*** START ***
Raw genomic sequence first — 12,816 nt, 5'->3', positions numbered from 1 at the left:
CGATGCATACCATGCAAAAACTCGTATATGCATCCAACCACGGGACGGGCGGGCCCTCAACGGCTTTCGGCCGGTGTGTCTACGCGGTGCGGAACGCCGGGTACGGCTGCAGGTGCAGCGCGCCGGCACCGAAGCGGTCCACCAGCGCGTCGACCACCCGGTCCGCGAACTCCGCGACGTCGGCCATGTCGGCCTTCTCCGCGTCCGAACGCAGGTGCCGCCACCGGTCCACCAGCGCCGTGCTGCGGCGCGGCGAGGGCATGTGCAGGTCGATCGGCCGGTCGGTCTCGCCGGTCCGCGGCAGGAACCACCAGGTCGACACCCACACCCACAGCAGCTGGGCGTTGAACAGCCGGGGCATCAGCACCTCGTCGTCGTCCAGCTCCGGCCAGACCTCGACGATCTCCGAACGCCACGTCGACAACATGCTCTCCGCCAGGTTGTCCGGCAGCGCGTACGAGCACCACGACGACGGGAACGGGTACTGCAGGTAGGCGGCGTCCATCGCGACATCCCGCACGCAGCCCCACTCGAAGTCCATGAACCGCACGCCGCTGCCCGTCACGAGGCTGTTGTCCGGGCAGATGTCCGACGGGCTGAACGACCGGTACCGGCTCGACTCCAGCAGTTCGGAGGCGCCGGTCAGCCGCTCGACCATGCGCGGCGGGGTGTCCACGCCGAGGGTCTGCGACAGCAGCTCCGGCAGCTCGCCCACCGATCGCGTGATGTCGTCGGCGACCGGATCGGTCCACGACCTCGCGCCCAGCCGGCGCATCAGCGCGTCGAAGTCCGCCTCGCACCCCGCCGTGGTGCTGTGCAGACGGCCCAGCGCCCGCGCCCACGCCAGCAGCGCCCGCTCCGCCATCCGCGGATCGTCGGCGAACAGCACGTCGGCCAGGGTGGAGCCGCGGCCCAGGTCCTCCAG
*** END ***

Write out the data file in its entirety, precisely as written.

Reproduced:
Raw genomic sequence first — 12,816 nt, 5'->3', positions numbered from 1 at the left:
CGATGCATACCATGCAAAAACTCGTATATGCATCCAACCACGGGACGGGCGGGCCCTCAACGGCTTTCGGCCGGTGTGTCTACGCGGTGCGGAACGCCGGGTACGGCTGCAGGTGCAGCGCGCCGGCACCGAAGCGGTCCACCAGCGCGTCGACCACCCGGTCCGCGAACTCCGCGACGTCGGCCATGTCGGCCTTCTCCGCGTCCGAACGCAGGTGCCGCCACCGGTCCACCAGCGCCGTGCTGCGGCGCGGCGAGGGCATGTGCAGGTCGATCGGCCGGTCGGTCTCGCCGGTCCGCGGCAGGAACCACCAGGTCGACACCCACACCCACAGCAGCTGGGCGTTGAACAGCCGGGGCATCAGCACCTCGTCGTCGTCCAGCTCCGGCCAGACCTCGACGATCTCCGAACGCCACGTCGACAACATGCTCTCCGCCAGGTTGTCCGGCAGCGCGTACGAGCACCACGACGACGGGAACGGGTACTGCAGGTAGGCGGCGTCCATCGCGACATCCCGCACGCAGCCCCACTCGAAGTCCATGAACCGCACGCCGCTGCCCGTCACGAGGCTGTTGTCCGGGCAGATGTCCGACGGGCTGAACGACCGGTACCGGCTCGACTCCAGCAGTTCGGAGGCGCCGGTCAGCCGCTCGACCATGCGCGGCGGGGTGTCCACGCCGAGGGTCTGCGACAGCAGCTCCGGCAGCTCGCCCACCGATCGCGTGATGTCGTCGGCGACCGGATCGGTCCACGACCTCGCGCCCAGCCGGCGCATCAGCGCGTCGAAGTCCGCCTCGCACCCCGCCGTGGTGCTGTGCAGACGGCCCAGCGCCCGCGCCCACGCCAGCAGCGCCCGCTCCGCCATCCGCGGATCGTCGGCGAACAGCACGTCGGCCAGGGTGGAGCCGCGGCCCAGGTCCTCCAG